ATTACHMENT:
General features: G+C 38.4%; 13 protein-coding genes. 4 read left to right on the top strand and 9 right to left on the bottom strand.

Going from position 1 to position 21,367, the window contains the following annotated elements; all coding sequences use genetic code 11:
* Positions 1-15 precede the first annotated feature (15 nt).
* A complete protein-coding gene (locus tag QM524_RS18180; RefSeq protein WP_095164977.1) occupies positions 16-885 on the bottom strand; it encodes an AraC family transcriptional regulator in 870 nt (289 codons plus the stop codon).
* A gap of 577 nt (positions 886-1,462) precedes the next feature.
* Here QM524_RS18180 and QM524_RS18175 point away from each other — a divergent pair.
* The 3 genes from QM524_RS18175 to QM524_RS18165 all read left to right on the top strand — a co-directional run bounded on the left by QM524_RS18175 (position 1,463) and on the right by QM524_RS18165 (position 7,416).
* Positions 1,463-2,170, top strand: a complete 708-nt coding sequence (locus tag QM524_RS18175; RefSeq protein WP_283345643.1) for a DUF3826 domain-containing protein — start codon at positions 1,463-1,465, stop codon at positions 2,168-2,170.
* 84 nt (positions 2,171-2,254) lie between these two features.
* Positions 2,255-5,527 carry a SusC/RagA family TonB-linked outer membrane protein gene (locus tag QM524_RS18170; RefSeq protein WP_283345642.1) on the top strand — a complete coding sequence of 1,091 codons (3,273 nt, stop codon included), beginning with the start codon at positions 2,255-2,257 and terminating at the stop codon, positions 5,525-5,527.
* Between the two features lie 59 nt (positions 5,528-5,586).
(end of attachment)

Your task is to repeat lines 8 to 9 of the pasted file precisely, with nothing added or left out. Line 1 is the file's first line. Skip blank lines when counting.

* Positions 1,463-2,170, top strand: a complete 708-nt coding sequence (locus tag QM524_RS18175; RefSeq protein WP_283345643.1) for a DUF3826 domain-containing protein — start codon at positions 1,463-1,465, stop codon at positions 2,168-2,170.
* 84 nt (positions 2,171-2,254) lie between these two features.